As aficionados of “The Hitchhiker’s Guide to the Galaxy” will recall, “DON’T PANIC!” was the exhortation printed on every copy of the legendary “Guide”; and, yet again, the phrase came to mind as we observed the seemingly overwhelming fear caused in some quarters by “Black Monday 2015”. However, what is a 3-Standard Deviation event, when set against the real Black Monday’s 20-Standard Deviation Event, which we survived, as life went on? And, of course, there had to be “obvious” explanations, with the exact “causation” seemingly dependent upon an individual’s political leanings, or market position.
At Awbury, we try to take the long view; and maintain a dispassionate perspective on what often amounts to “noise”, which masks or obscures the real issues.
So, consider this:
- It was late August. Many market participants were away; volumes are down; liquidity is less
- Most commodity markets continue to trend lower
- There is uncertainty about whether, and when, the Fed will finally raise its policy interest rates
- Geopolitical tensions are rising in a number of areas
- Some relatively large economies are is recession- Brazil, Russia
- What the real state of the Chinese economy is remains opaque, but the CCP is clearly rattled and nervous; and the Chinese domestic share indices were an “accident waiting to happen”
Yes, none of the above factors is exactly helpful; and, cumulatively, they can clearly influence perception and behaviour; but a momentary market seizure is hardly reason to panic when set against a broader perspective.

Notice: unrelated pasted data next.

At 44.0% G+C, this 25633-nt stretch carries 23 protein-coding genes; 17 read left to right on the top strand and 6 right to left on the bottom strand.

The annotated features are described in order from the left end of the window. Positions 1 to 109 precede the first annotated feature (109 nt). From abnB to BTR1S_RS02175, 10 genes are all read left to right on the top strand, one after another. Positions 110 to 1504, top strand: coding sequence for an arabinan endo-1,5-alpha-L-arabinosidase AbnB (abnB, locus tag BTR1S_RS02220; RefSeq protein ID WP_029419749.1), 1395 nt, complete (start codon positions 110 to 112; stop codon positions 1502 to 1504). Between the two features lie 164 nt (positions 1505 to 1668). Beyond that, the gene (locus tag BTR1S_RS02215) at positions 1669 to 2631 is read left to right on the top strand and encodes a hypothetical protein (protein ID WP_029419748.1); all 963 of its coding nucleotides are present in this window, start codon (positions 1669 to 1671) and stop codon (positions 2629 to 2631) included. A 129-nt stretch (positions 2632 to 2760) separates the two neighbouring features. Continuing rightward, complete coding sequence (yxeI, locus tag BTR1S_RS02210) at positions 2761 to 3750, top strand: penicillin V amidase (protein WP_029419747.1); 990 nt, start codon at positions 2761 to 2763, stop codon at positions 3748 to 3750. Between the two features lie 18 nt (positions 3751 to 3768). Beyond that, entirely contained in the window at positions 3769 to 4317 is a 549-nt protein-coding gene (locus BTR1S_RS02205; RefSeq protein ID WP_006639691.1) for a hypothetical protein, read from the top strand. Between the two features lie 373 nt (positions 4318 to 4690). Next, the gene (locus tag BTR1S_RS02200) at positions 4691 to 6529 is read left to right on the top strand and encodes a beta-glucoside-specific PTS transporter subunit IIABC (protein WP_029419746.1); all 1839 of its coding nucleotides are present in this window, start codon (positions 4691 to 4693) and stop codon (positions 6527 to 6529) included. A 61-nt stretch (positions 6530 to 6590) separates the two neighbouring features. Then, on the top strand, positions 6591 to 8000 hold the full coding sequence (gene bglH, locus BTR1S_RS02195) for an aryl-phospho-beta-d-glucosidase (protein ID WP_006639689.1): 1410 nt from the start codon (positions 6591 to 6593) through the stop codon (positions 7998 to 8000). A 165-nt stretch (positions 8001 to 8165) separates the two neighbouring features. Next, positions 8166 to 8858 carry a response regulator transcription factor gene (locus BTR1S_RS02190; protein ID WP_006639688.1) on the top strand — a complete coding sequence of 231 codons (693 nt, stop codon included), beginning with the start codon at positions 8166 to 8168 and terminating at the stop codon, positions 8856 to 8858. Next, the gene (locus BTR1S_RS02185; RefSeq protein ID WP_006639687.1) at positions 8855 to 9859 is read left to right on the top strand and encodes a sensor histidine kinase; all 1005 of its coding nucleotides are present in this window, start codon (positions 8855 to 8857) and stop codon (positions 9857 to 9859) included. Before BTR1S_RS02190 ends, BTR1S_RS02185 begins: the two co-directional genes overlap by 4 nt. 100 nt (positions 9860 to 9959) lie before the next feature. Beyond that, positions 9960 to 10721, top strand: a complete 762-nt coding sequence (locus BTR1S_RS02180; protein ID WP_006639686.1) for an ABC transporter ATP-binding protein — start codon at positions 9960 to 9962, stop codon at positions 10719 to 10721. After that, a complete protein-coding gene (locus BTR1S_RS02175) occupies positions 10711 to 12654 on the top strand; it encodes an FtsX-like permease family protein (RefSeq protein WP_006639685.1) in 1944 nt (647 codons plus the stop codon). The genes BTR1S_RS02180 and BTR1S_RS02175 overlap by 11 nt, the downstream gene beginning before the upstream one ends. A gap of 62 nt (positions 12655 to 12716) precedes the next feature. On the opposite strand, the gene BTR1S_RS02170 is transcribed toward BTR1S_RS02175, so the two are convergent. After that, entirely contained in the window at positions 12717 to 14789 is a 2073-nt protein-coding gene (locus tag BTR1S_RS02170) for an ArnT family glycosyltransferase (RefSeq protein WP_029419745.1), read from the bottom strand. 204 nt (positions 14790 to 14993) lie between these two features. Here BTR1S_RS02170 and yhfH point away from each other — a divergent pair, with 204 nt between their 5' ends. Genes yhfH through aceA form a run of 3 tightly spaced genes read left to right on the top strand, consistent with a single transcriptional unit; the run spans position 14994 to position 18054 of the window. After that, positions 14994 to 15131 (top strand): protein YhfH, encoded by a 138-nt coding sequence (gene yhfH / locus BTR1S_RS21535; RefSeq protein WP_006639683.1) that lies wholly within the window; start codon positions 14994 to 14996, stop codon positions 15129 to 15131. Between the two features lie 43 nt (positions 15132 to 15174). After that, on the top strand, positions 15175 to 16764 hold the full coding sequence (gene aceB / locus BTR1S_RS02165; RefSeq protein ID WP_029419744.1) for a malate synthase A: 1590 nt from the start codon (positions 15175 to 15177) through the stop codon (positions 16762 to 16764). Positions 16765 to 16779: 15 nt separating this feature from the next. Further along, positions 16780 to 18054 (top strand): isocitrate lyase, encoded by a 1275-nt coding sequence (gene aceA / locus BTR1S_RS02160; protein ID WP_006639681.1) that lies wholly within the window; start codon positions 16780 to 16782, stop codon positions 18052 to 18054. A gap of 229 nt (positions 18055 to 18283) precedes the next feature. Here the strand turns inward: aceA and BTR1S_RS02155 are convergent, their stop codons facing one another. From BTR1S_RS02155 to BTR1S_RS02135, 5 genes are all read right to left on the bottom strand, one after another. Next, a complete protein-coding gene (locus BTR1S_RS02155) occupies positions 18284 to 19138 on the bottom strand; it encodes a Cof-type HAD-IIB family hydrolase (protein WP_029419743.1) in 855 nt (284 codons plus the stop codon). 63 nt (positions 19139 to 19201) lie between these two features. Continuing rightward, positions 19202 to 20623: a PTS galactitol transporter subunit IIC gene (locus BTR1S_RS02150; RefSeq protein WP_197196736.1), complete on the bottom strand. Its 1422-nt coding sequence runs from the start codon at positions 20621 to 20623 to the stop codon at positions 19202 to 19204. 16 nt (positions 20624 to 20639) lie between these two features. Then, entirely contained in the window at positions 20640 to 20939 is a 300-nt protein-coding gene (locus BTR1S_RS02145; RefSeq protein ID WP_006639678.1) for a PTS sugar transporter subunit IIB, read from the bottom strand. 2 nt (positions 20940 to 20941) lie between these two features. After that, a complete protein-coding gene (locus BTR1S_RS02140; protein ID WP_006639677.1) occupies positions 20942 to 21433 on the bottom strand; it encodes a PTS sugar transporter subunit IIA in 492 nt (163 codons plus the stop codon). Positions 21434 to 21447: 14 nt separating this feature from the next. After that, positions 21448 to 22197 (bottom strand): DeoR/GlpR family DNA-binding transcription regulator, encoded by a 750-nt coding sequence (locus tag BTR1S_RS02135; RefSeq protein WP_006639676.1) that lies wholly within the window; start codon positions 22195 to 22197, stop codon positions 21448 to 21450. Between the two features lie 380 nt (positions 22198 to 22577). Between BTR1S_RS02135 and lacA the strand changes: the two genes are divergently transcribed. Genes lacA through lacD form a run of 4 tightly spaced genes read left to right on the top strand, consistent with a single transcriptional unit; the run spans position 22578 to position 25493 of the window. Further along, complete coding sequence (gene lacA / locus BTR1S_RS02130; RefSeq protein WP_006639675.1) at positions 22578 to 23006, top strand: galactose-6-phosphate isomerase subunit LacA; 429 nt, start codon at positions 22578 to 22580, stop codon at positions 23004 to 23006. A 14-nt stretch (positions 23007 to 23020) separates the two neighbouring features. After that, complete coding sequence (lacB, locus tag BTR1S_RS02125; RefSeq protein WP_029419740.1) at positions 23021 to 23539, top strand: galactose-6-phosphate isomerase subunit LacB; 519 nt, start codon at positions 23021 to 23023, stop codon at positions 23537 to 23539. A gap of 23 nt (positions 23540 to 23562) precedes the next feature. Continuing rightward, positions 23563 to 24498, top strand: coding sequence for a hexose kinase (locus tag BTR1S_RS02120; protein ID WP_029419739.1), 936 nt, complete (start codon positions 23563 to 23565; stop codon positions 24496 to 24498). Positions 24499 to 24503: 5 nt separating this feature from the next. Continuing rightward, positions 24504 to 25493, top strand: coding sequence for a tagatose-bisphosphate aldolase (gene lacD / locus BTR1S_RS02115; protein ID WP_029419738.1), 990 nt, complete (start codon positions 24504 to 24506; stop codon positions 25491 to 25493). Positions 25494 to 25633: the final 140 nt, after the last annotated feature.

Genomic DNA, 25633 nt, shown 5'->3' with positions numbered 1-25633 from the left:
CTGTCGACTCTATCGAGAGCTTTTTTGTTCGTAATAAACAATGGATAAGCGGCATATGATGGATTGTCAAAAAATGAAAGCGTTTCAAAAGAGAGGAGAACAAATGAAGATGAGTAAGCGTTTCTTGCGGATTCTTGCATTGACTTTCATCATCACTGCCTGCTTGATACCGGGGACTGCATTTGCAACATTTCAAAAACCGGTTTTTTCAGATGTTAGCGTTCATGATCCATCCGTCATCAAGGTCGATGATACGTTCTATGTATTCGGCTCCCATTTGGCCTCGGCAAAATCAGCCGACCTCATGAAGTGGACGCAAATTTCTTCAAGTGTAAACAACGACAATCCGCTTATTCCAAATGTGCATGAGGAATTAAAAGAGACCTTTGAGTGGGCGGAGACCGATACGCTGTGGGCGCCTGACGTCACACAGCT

If one is in the (re)insurance business, do such events really make a difference to the viability of your business model; or to the probability that clients will buy particular coverages? Unlikely, except at the margin. Your share price was whipsawed? So what? It happened to most! Perhaps there was some unexpected volatility exhibited in certain components of your investment portfolio? Well, think about how you may be able to dampen or remove that by moving exposures to the liability side of your balance sheet- Awbury has products that can help you do so.
We believe that such “volatility events” are useful, because they force one to re-examine assumptions and avoid complacency; and to question whether one might have missed something in a risk analysis. No self-respecting risk manager should ignore what happened on August 24th; and, quite clearly, there are macro-economic factors that should engender caution. However, trying to parse what happened and seek its “meaning” in isolation is pointless. Such events are almost invariably symptoms, not causes- and it is the causes that matter. Events in China were at least a catalyst; but we would be much more concerned about the impact of economic slowdown, political in-fighting, policy paralysis and credit de-leveraging in the PRC, than about the gyration of its stock exchange indices.
So, in short: “Keep Calm and Carry On”. The world has not come to an end just yet…